Third, Dr. Golding was disclosed more than four weeks before the discovery cutoff date and more than four months before the trial date. Thus, while her disclosure was untimely, it still left the Virginia defendants sufficient time to depose her and to disclose rebuttal opinions. See Fed.R.Civ.P. 26(a)(2)(D)(ii) (permitting a party to disclose contradictory or rebuttal "evidence on the same subject matter identified by another party under Rule 26(a)(2)(B)... within 30 days after the other party's disclosure).[7]

And lastly, save perhaps for her opinion as to Dr. Robert's reading of Thompson's January 2012 screening mammogram, Dr. Golding's opinions are similar, if not identical, to those offered by Thompson's experts. The Virginia defendants, then, were on notice as to most of the expert opinion that would be offered against them at trial several months before the United States disclosed Dr. Golding.

For these reasons, the court believes that the Virginia defendants would suffer little to no prejudice if it allowed Dr. Golding to testify at trial, in spite of her untimely disclosure. It therefore concludes that the third Rule 16(f) factor weighs against imposing sanctions on the United States for its disclosure violation.

(4) The Availability of a Cure for Any Potential Prejudice in Allowing Dr. Golding's Proposed Testimony

The Virginia defendants argue that they are unable to cure the surprise caused by the United States' untimely disclosure of Dr. Golding because their expert-disclosure deadline has passed. (Dkt. No. 60 at 5; Dkt. No. 63 at 4.) Dr. Roberts and Radiology Consultants also contend that they cannot simply have their experts prepare supplemental reports to address Dr. Golding's opinions because "[Dr.] Roberts' read of the films has never before been an issue in the case, none of the present experts has given opinions on the subject." (Dkt. No. 66 at 5.) To adequately address the issue, Dr. Roberts and Radiology Consultants submit that they may have to hire entirely new experts. (Id. )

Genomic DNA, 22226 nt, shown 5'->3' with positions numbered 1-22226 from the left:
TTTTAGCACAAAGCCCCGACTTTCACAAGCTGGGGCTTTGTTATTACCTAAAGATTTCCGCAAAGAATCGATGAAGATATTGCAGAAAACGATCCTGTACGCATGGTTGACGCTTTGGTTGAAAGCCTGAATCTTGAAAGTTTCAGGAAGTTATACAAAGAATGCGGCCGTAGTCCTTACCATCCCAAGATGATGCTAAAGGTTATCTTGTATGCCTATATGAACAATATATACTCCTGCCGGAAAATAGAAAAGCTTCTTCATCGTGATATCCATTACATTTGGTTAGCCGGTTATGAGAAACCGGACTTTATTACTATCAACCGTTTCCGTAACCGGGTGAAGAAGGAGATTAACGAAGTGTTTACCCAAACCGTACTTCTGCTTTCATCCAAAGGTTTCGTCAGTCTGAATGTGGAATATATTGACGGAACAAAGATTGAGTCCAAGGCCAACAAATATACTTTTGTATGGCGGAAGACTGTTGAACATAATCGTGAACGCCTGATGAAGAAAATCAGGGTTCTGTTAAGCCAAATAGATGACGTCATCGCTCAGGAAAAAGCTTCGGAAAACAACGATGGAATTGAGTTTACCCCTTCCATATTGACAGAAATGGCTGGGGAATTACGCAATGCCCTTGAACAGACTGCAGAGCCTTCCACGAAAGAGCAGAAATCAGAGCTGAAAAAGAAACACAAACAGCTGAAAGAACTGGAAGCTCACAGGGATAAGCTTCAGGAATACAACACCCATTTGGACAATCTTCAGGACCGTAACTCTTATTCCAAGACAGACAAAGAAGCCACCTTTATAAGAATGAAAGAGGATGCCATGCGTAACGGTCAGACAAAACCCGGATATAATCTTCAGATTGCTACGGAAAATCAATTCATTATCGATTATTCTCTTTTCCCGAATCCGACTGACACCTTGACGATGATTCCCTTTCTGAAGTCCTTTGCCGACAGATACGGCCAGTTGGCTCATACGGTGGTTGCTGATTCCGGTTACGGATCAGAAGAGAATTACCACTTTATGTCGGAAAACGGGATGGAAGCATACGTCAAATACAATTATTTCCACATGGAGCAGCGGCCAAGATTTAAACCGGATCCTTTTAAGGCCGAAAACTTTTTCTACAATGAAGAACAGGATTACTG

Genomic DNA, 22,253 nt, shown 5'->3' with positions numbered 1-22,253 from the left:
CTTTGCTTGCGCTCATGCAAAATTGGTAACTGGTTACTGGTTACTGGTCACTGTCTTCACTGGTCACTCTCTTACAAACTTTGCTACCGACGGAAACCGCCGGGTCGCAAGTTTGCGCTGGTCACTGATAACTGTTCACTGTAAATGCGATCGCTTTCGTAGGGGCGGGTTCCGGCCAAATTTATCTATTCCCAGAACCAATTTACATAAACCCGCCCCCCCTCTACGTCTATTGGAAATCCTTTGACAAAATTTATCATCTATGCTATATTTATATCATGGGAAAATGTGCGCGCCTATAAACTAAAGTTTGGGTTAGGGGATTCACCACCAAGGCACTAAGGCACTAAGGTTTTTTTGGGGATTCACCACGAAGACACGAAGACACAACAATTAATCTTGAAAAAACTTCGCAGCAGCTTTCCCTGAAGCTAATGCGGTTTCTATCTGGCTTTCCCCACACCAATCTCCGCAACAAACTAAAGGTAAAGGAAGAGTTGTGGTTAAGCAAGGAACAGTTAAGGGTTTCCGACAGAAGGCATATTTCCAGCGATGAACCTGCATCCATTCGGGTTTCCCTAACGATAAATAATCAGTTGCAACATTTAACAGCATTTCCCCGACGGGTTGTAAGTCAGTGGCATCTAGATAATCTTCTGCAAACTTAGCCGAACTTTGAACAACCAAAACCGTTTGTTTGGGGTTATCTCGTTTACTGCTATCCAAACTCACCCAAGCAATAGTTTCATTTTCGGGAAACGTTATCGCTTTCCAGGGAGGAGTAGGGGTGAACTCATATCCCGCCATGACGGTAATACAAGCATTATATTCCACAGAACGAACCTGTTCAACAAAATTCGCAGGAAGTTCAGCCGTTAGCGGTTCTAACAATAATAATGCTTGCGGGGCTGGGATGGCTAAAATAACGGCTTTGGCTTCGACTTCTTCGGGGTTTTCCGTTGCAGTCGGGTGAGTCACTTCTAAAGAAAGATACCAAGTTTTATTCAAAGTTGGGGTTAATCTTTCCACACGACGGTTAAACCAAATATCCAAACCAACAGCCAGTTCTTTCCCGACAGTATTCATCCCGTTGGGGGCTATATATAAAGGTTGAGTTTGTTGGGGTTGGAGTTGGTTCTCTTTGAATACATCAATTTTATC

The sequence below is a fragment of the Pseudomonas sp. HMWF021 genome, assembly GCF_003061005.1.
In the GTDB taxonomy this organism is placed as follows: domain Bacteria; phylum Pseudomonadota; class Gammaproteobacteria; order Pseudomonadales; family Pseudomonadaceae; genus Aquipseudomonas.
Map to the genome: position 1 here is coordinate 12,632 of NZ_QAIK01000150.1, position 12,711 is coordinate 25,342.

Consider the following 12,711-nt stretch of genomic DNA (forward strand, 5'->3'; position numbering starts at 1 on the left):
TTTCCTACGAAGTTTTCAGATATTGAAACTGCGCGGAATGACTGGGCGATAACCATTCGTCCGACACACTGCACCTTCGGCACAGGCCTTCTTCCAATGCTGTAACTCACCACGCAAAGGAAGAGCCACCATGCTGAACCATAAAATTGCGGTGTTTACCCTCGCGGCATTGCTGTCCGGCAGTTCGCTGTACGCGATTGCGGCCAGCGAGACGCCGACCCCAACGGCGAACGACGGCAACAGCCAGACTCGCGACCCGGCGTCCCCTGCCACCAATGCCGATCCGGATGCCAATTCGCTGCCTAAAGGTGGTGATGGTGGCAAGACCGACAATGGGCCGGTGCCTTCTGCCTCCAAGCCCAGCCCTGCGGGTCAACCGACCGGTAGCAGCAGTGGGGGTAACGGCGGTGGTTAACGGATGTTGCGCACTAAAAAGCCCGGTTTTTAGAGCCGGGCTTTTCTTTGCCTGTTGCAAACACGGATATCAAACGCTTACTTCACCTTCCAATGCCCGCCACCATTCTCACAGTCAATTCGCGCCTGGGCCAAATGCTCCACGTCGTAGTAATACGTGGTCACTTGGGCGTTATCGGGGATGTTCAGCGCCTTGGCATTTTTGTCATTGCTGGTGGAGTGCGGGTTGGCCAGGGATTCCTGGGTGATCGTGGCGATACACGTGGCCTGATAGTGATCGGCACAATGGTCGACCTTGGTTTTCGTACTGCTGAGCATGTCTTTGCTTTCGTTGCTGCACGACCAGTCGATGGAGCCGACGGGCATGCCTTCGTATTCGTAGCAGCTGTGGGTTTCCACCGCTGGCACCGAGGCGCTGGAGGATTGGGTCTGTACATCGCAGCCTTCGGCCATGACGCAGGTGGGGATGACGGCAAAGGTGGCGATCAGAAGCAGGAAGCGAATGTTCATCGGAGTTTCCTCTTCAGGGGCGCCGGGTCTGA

The United States responds that the Virginia defendants "have an uncompromised ability to cure any surprise." (Dkt. No. 65 at 5.) Since the trial is still several months away, it submits that the Virginia defendants, all of whom (with the exception of Wythe County Community Hospital) have obtained radiology experts, "may freely supplement expert reports to address or rebut opinions offered by other experts, or other evidence that arises during the course of discovery." (Id. )

The court finds the Virginia defendants' contentions unavailing. Though the United States disclosed Dr. Golding after their expert-disclosure deadline had expired, the Virginia defendants still could have disclosed rebuttal opinions under Rule 26(a)(2)(D)(ii), which states in relevant part:

Absent a stipulation or a court order, [expert] disclosures must be made:
....
(ii) if the evidence is intended solely to contradict or rebut evidence on the same subject matter identified by another party under Rule 26(a)(2)(B) or (C), within 30 days after the other party's disclosure.

Fed. R. Civ. P. 26(a)(2)(D)(ii).

Neither the court nor the parties altered this scheme for disclosing rebuttal opinions. (Dkt. No. 50, Scheduling Order ¶ 14; Dkt. No. 52 at 1.) Indeed, if anything, the court's scheduling order can be read as expanding it: "Supplemental and additional reports may be thereafter submitted, if submitted in sufficient time that discovery, if desired, can be completed reasonably by the discovery cutoff date without undue duplication and expense." (Dkt. No. 50 ¶ 14.) Thus, contrary to their position, the Virginia defendants could have disclosed rebuttal opinions, even though their expert-disclosure deadline had passed.